How To Exploit Innovation
BILL GATES, chairman and chief software architect, Microsoft
(Business 2.0) – You often talk about the importance of fostering innovation at Microsoft. What have you found to be the most effective ways to do that?
The most important thing any company can do is hire the smartest people possible and then give them the resources to transform their ideas into reality. As Microsoft has grown, we've worked to maintain that culture of innovation while ensuring that we have the processes and infrastructure to turn ideas into products on a very large scale. So we've been able to achieve a good balance between fundamental research, incremental development, and breakthrough products. Being a large company also gives us the ability to make big bets on the future. I believe the work we've done around Media Center PCs and Portable Media Centers, centered on our vision for digital entertainment anywhere, is a great example of how large companies can bring innovative ideas to market and deliver amazing new capabilities to consumers.
Which is more important, technological innovation or business innovation?
They're both equally important. The clear potential of personal computing inspired us to start Microsoft, and we chose to be one of the first companies to focus exclusively on software because we believed it was the best way to bring the benefits of the PC to as many people as possible. Our high-volume, low-cost business model has been the key to our success over the years, and it's the foundation for the technical innovations we're delivering to our customers. It's a virtuous cycle: The technology ecosystem that has evolved around our business model has helped generate some of the most exciting IT breakthroughs. And many of the technical innovations we deliver to businesses are the result of our focus on driving business innovations, and then building the software that uniquely enables these scenarios, like SharePoint, for instance, and all the other work we're doing around collaboration solutions.
Where do you find inspiration?
I spend a lot of time reading about technology breakthroughs and thinking about the ways they can enable great new software. Twice a year I take a week to do nothing but read literally hundreds of papers about advances in computing, business trends, and ideas from our researchers and developers. I also meet constantly with product groups, doing product reviews, listening to new ideas, and helping shape Microsoft's technical vision.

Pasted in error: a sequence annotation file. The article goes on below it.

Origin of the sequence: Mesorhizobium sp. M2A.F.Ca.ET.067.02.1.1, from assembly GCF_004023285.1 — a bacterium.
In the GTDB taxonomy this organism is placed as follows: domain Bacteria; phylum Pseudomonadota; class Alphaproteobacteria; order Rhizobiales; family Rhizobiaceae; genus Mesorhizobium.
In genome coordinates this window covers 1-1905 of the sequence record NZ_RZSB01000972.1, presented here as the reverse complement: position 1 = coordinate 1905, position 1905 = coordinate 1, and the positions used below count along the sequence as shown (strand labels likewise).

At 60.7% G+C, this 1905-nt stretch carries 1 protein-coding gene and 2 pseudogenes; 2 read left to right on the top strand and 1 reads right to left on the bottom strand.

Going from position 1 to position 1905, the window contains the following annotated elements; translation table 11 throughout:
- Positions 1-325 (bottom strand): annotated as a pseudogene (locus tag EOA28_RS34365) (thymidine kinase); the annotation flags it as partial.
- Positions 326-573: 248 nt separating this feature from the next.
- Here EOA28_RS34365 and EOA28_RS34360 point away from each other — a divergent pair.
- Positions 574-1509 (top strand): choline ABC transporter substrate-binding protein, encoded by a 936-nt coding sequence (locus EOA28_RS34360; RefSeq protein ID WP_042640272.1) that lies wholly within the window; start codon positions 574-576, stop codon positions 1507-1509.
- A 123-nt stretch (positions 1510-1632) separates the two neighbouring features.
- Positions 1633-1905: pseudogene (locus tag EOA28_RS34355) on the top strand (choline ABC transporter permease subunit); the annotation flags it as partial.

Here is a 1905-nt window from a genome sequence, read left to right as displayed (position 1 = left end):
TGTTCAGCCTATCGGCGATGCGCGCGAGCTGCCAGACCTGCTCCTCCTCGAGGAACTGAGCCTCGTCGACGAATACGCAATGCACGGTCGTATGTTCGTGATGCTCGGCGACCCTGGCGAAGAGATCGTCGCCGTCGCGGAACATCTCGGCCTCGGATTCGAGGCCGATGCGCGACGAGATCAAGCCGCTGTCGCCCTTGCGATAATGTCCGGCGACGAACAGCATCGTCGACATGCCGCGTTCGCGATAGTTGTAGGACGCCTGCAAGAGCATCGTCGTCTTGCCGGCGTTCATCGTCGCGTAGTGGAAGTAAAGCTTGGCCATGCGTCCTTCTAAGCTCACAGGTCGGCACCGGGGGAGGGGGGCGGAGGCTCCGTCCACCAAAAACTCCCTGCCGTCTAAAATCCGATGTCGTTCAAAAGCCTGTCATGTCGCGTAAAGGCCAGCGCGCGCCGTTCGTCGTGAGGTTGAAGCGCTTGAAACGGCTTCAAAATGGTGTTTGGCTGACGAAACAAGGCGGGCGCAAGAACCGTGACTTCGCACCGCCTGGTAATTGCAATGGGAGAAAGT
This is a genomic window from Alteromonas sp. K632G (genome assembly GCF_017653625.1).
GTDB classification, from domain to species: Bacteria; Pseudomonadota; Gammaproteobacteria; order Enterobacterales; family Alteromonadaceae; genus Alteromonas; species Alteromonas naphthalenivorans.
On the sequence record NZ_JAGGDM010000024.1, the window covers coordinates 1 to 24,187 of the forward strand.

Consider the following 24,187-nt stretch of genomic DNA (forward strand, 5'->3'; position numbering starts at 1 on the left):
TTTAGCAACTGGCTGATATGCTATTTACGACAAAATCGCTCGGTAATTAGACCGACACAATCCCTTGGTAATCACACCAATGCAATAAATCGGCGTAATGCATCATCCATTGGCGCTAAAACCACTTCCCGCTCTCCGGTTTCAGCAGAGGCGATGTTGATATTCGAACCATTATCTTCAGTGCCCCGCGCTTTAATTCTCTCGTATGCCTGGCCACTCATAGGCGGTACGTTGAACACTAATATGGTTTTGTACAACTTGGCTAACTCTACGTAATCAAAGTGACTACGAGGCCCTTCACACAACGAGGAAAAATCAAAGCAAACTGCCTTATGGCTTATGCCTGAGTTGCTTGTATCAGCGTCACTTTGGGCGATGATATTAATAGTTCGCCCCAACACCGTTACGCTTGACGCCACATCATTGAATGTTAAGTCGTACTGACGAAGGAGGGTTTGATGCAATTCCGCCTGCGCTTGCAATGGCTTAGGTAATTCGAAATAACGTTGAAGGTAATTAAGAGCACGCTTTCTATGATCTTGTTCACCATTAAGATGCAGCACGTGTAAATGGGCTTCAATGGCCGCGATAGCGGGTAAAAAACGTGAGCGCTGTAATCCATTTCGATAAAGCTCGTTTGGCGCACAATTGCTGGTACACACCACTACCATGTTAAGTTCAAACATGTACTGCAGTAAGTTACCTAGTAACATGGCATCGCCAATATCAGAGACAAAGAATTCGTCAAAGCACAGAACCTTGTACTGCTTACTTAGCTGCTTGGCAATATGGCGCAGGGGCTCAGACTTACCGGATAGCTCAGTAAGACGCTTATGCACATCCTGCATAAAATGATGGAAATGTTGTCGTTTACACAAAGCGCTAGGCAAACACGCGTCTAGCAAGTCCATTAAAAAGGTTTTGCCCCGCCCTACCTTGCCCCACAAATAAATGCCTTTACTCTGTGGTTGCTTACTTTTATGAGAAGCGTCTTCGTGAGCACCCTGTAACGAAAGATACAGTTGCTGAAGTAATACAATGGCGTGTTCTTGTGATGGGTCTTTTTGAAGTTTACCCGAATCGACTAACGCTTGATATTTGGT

What is the single most important new technology that Microsoft must master?
It's hard to pick a single technology, because there are so many opportunities out there. Obviously it's critical that we deliver on the innovations in the next version of Windows. But I think some of the most important work we're doing is in fundamental research areas like natural interfaces, security, or distributed computing—long-term advances that push the state of the art forward and shape the future of computing.
Microsoft can pursue any market opportunity it wants. How do you decide what not to pursue?
Software is our core strength at Microsoft. Sometimes we make investments to help accelerate the adoption of fundamental technologies such as broadband, and we work with hardware partners to innovate around devices like the tablet PC. One example of how we're delivering on our vision for digital entertainment: our focus on creating simple, consistent, and compelling TV, movie, music, and photo experiences on a wide range of devices. This requires a combination of focused software innovation and close collaboration with the companies that make these devices.
Of those technologies that aren't a good fit for Microsoft, which are the greatest opportunities for entrepreneurs today?
Advances in processing power, graphics, storage, and networking are making it possible to put the power of the PC into almost anything we can imagine. Powerful software is emerging that delivers the information, entertainment, and productivity tools people want on any of these devices. The opportunities to create new and exciting services around this digital revolution are amazing. — E.S.